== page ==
Tuesday, February 24, 2009


Maybe this is cheating. I mean, who doesn’t know about the incredible Blue Planet and Planet Earth series’ that ran on the Discovery Channel (Blue Planet ran in 2001, Planet Earth in 2007)?

Well, maybe you don’t have cable. Or maybe your kids were infants and you weren’t yet a fan of the Discovery Channel. Anything’s possible.

At any rate, I stumbled on these the other day while cruising Netflix, and son K was looking over my shoulder.

“Oh, wow ... I would see any of those again, mom! Put ‘em on the list!”

Hmm. I guess being surprised by this was enough to make me think that perhaps we need to make sure they’re included here on KidsFlix. After all, G-rated nature films that the whole family truly enjoys are not all that common; you can only watch March of the Penguins so many times!

Both series, produced by the BBC and by Alastair Fothergill, are now available on Netflix, and I presume at most decent DVD stores. The Blue Planet series was K’s favorite of the two, especially the episode entitled "The Deep," where some pretty bizarre creatures who live in the black depths of the ocean are captured on film, some for the first time. It examines different marine environments throughout the series, from frozen seas to coral reefs and coastal waters. There are so many, many amazing scenes, but one particularly memorable (and difficult) scene depicts orca whales at high tide invading a beached sea lion colony in order to dine on the young. (Yes, this serves as a warning that the vicious and harsh side of nature is well represented in these series.)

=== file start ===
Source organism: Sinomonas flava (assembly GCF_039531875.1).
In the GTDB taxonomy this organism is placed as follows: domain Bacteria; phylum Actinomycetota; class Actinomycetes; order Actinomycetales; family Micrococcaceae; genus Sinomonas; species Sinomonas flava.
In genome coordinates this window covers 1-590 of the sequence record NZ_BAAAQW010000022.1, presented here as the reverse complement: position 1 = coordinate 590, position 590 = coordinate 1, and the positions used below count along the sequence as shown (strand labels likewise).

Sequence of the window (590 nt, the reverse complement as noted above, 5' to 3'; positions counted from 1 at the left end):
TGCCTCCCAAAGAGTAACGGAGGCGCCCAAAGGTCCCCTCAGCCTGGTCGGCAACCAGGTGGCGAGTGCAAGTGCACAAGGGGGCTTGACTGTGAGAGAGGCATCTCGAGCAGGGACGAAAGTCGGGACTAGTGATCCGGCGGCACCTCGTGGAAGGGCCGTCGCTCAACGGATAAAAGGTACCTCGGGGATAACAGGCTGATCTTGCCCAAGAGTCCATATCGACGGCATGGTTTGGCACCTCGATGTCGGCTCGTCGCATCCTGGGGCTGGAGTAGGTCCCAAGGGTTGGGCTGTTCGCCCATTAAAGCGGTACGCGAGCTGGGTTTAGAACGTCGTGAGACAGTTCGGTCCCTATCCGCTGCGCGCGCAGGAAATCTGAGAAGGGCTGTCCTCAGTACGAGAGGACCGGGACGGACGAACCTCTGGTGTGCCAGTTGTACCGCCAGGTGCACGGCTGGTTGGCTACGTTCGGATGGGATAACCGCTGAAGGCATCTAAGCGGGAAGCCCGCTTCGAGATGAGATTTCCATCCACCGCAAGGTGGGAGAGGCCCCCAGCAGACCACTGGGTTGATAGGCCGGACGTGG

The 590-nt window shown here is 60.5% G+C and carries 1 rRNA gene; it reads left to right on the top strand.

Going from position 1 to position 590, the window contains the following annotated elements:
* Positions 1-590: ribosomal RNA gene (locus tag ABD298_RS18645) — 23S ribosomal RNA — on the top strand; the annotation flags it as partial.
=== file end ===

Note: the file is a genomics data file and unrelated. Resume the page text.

The Planet Earth series was my favorite, offering such a wide range of wildlife habitats and cinematic delights that each episode stands alone as an epic adventure. Planet Earth won both an Emmy and a Peabody Award, and David Attenborough’s narration was, for some reason, replaced on the American version by Sigourney Weaver. The series covers arctic tundra, jungles, deserts, African savannas and plains, oceans and caves, and more, and has some of the most stunning cinematography you’ll ever see.

If you haven’t seen these yet, lucky you. You’re in for a treat.

(You can get great detail on each episode by looking up each title over at Wikipedia.)


  1. Well now I feel bad because I've NEVER watched the Discovery Channel (and yes, I do have a kid -- teenager now).

    Would these be appropriate gifts for 3 1/2 and 5 1/2 year old nephews?

  2. Oh, PERFECT GIFTS for kids that age! Yes.


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